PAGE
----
Don’t Call it a Comeback

I’ve neglected this blog recently – I’ve had various ideas of what to blog about, but then I shift back into the lazy gear and don’t actually write anything. Now that I’ve played a couple games again, though, I’ll try and get back on track. (Even this post covers a match from a week ago, but I’m getting there!)

After having played in the USCL from 2005 through 2009, I skipped the 2010 season and I wasn’t particularly certain about playing this year. But with my office moving to just a couple blocks away from the Mechanics Institute and one of the regular SF GMs moving away (Josh Friedel moved to Wisconsin, opening up an extra spot), I decided to give it a go.

My first game back was going to be as black against GM Melik Khachiyan. I was pretty nervous before the game. I had played a handful of blitz games on ICC since August 2010 and no slow games, and I never executed on my grand plans to study before the USCL season. It’s one thing when you’re playing individually, but here, in addition to not wanting to embarrass myself, I didn’t want the team to lose because I missed a mate in 1.

Luckily that didn’t happen … (the whole game can be replaced here)

(FEN: r2qr1k1/bpp2pp1/p1npbn1p/4p3/4P3/1BPP1N1P/PP3PP1/R1BQRNK1 w - - 0 12)

I had expected an Exchange Ruy Lopez, but I guess Melik wanted to change things up from our last (in-person) game. Instead, he went with the Giuoco Pianissimo, and while I had some trouble recalling all the correct move orders, I did get to a position I recognized at this point. During the game, I actually thought this was how my game against Vocaturo last summer went, but it was only a marginally different move order and position. We could have transposed to that after 12.Be3 Bxb3 13.Qxb3 Qd7.

Melik chose 12.Ng3 instead, which tries to avoid the exchange of dark-squared bishops. If White can arrange a setup with his knights on g3/h4 and f5 along with a queen on f3, he’d really like to have that bishop to drop on h6 at some point. I’m not sure that Black has any real way of preventing a knight transfer to f5, and if he plays the position with an eventual …Ne7, he loses some central influence and allows d3-d4.

Thus, I continued with 12…Bxb3 13.axb3 (if 13.Qxb3, I was planning to play like I did against Vocaturo with 13…Qd7 – the b7-pawn is taboo because of 14.Qxb7 Reb8 15.Qxa6 Bxf2+ winning) d5. Black needs to strike in the center and on the d-file before White can achieve that ideal setup. After 14.Qe2 Qd7 15.Nh4 Rad8 16.Nhf5 dxe4 17.dxe4 Qd3, the following position was reached:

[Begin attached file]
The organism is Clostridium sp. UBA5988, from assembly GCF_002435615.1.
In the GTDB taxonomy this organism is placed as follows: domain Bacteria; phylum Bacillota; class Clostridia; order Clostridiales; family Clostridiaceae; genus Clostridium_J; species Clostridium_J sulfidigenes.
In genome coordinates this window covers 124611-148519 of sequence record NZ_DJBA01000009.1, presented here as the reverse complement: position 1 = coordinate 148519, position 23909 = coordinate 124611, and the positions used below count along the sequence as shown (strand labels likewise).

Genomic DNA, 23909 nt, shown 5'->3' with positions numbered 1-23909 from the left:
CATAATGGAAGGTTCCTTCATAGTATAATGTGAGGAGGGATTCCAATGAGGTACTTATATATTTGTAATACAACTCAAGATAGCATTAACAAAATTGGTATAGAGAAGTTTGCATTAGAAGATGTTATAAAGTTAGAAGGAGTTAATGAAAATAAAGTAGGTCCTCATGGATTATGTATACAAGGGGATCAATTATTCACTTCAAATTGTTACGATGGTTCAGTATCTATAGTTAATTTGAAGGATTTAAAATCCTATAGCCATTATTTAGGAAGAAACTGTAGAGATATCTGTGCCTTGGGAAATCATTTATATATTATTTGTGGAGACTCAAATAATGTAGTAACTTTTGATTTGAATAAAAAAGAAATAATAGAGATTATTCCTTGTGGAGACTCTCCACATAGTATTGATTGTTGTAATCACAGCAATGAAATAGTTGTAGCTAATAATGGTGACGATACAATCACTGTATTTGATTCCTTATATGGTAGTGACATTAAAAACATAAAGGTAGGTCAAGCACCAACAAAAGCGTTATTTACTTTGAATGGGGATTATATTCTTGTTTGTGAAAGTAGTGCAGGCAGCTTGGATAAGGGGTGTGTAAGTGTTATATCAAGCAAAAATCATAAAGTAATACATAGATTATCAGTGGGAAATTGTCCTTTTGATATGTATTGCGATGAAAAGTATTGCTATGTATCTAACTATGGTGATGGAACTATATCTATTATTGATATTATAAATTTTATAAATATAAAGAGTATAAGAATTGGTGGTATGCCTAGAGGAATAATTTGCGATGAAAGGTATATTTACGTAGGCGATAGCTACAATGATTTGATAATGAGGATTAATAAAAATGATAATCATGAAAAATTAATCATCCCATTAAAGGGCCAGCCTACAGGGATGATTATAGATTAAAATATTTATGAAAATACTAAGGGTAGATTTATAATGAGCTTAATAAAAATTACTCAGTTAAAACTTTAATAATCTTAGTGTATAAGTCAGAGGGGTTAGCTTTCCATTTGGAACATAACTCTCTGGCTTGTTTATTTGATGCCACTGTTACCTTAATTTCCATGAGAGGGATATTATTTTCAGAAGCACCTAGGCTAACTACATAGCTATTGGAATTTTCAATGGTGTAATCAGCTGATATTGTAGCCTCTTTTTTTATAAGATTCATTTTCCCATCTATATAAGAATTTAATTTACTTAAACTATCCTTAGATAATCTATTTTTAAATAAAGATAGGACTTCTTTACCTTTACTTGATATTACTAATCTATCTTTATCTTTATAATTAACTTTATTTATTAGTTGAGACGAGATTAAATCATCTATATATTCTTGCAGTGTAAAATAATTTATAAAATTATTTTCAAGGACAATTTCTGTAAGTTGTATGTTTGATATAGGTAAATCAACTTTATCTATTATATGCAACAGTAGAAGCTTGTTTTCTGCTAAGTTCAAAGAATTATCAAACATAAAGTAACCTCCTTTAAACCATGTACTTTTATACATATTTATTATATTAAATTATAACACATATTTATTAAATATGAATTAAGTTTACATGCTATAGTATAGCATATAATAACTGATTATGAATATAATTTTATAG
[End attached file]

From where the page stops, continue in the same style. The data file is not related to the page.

(FEN: 3rr1k1/bpp2pp1/p1n2n1p/4pN2/4P3/1PPq2NP/1P2QPP1/R1B1R1K1 w - - 0 18)

I think Melik got a little careless here, as he played 18.Be3. It’s a natural move and I don’t think it’s a serious mistake, but it allows Black to fix the queenside structure while White’s b-pawns are still weak. Instead, I think both 18.Kf1 (bringing the king closer in advance of the endgame) and 18.Qxd3 Rxd3 19.b4 were a little better. I also considered 18.Nh5!?, but I though that Black’s position was maybe a little easier to play after 18…Qxe2 19.Nxf6+ gxf6 20.Rxe2 Rd1+ 21.Kh2 Kh7 (21…h5 is also interesting).

After 18.Be3, though, I played 18…Qxe2 19.Rxe2 Bxe3 20.Nxe3 a5!, fixing the b3-pawn in its place. The a5-pawn is not so secure at the moment, but it can be supported with …b6 if need be. I don’t think White is really worse yet, but he does have to be a little careful that he doesn’t allow a knight hop to c5. For the time being, that’s not really possible because it would allow a knight into d5 …

Fortunately for me, Melik seemed to miss a slightly unnatural recapture later on. The game continued 21.Ree1 (I’d prefer 21.Kf1 or 21.f3 I think) Rd7 22.Red1 Red8 23.Rxd7?, reaching the position in the digram below:

(FEN: 3r2k1/1ppR1pp1/2n2n1p/p3p3/4P3/1PP1N1NP/1P3PP1/R5K1 b - - 0 23)

The most natural recapture here would be 23…Rxd7. Black just doubled rooks on the d-file, so this maintains his control of the file while not walking into any pins by taking back with the knight. However, the situation has changed from a few moves ago when I said that Black shouldn’t allow a knight into d5!

With the trade of rooks, Black no longer has a rook on e8 that could be hit with Nd5xc7. So here, after 23…Nxd7! 24.Nd5 Nc5!, White is in serious trouble. If he takes on c7, then Black takes on b3 and invades on d2, while if 25.b4, then 25…Nxe4 just picks up a pawn immediately.